Market Update: Thursday, March 15, 2018

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Daily Insights

  • Data in China continues to point to solid steady growth ahead. Although trade policy remains the key issue for global investors at the moment, we should not lose sight of the latest round of solid economic data out of China, including exports, industrial production, capital investment, and retail sales. The solid economic growth outlook in China supports our positive view of emerging market (EM) equities.

  • Trade tensions to moderate? Noted free trade advocate Larry Kudlow’s appointment to head President Trump’s National Economic Council could provide a buffer against some of the more hawkish trade views in the White House. Uncertainty and risk remain, and the trade “tit-for-tat” will probably have a negative, though likely very limited, impact on economic growth and profit margins for steel users. However, we take this news as incrementally positive. Mr. Kudlow also supports a strong dollar and may help arrest the greenback’s slide. Suitable investors may get a chance to add EM equities on weakness amid the flurry of trade headlines. The White House will reportedly announce $30 billion or more in fresh China tariffs in the coming weeks on roughly 100 wide-ranging products.

  • Senate votes to ease oversight on small and medium-sized banks. The move to roll back part of the Dodd-Frank law, which still needs to pass the House, would reduce the number of banks considered systemically important and subject to the toughest oversight by raising the asset threshold from $50 billion to $250 billion. Though widely anticipated, should it become law, the bill may be positive for regional and super-regional banks. We maintain our positive view of the financials sector and banks in particular.

  • What if earnings are strong? After a very impressive fourth quarter earnings season, many on Wall Street expect the strength to continue through this year, as do we. In fact, we upped our S&P 500 EPS target to $152.50, which is a mid-teens growth rate. Aside from the obvious positive that higher earnings are better for stocks, why does it matter to investors? We explain this afternoon on the LPL Research blog.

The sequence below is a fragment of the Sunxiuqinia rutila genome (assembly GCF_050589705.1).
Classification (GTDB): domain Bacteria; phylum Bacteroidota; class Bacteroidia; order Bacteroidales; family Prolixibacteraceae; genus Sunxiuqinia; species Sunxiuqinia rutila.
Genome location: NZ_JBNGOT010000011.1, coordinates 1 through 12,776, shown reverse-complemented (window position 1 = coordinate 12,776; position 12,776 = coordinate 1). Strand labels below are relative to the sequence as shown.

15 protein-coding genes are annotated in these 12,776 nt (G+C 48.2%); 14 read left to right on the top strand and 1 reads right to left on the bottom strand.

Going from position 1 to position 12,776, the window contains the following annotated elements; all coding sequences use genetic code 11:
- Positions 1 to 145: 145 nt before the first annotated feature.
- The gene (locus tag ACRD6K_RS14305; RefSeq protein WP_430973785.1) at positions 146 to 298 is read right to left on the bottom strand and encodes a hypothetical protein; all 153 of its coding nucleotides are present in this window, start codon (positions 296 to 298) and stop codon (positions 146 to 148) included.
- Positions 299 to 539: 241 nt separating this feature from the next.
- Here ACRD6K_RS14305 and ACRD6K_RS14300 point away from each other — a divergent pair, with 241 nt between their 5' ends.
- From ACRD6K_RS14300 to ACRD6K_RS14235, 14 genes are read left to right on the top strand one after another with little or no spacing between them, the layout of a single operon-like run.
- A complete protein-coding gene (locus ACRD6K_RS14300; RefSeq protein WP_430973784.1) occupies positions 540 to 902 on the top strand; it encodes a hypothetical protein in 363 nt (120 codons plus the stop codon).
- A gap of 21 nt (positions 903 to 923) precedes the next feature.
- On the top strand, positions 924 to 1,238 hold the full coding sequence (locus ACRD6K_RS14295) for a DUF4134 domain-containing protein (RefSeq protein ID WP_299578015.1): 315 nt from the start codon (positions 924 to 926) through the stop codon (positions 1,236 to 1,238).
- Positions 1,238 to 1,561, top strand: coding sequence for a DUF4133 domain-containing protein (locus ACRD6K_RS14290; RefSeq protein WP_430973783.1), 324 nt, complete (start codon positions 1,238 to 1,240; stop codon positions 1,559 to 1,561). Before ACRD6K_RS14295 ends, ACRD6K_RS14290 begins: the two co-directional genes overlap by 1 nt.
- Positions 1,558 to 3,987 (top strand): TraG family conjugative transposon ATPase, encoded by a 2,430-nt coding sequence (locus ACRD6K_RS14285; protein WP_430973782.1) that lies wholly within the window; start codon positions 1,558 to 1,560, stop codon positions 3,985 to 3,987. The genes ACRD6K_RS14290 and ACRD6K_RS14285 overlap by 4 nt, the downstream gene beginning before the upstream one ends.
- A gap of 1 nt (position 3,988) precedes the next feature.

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Overnight & This Morning

  • U.S. equities opened slightly higher on busy day of data; trade remains in focus.
  • European stocks rise. STOXX Europe 600 +0.4% on strength in insurers and technology; DAX +0.9%, FTSE 100 +0.3%.
  • Asian markets finished mostly higher. Nikkei +0.1%, Shanghai Composite unchanged, Hang Seng +0.3%.
  • Treasury yields inching higher; 10-yr. yield up 0.02% to 2.80%.
  • Commodities: WTI crude oil flat at ~$60.93/bbl. after IEA raises demand forecast, but following weekly inventory builds and OPEC’s higher shale supply forecast; COMEX gold (+0.6% to ~$1331/oz.) up despite dollar strength ; copper higher.
  • Economic releases: March Empire Manufacturing (22.5 vs. 15.0 consensus and 13.1 prior), jobless claims (226K vs. 228K consensus and 230K prior), Philly Federal Reserve Outlook (22.3 vs. 23.0 consensus and 25.8 prior), import prices (0.4% month over month, vs. 0.2% consensus and 0.8% prior); year over year 3.5% in line vs. 3.4% prior.

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Click Here for our detailed Weekly Economic Calendar

Thursday

Friday

  • Housing Starts & Building Permits (Feb)
  • Industrial Production & Capacity Utilization (Feb)
  • Jolts Jobs Openings (Jan)
  • U. of Mich. Sentiment (Mar)
  • Italy: CPI (Feb)
  • Eurozone: CPI (Feb)
  • Eurozone: Labor Costs (Q4)
  • Japan: Industrial Production & Capacity Utilization (Jan)
  • China: New Loan Growth & Money Supply (Feb)

Past performance is no guarantee of future results.

The economic forecasts set forth in the presentation may not develop as predicted.

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Commodity-linked investments may be more volatile and less liquid than the underlying instruments or measures, and their value may be affected by the performance of the overall commodities baskets as well as weather, disease, and regulatory developments.

Government bonds and Treasury bills are guaranteed by the U.S. government as to the timely payment of principal and interest and, if held to maturity, offer a fixed rate of return and fixed principal value. However, the value of fund shares is not guaranteed and will fluctuate.

Investing in foreign and emerging markets debt securities involves special additional risks. These risks include, but are not limited to, currency risk, geopolitical and regulatory risk, and risk associated with varying settlement standards.

Currency risk is a form of risk that arises from the change in price of one currency against another. Whenever investors or companies have assets or business operations across national borders, they face currency risk if their positions are not hedged.

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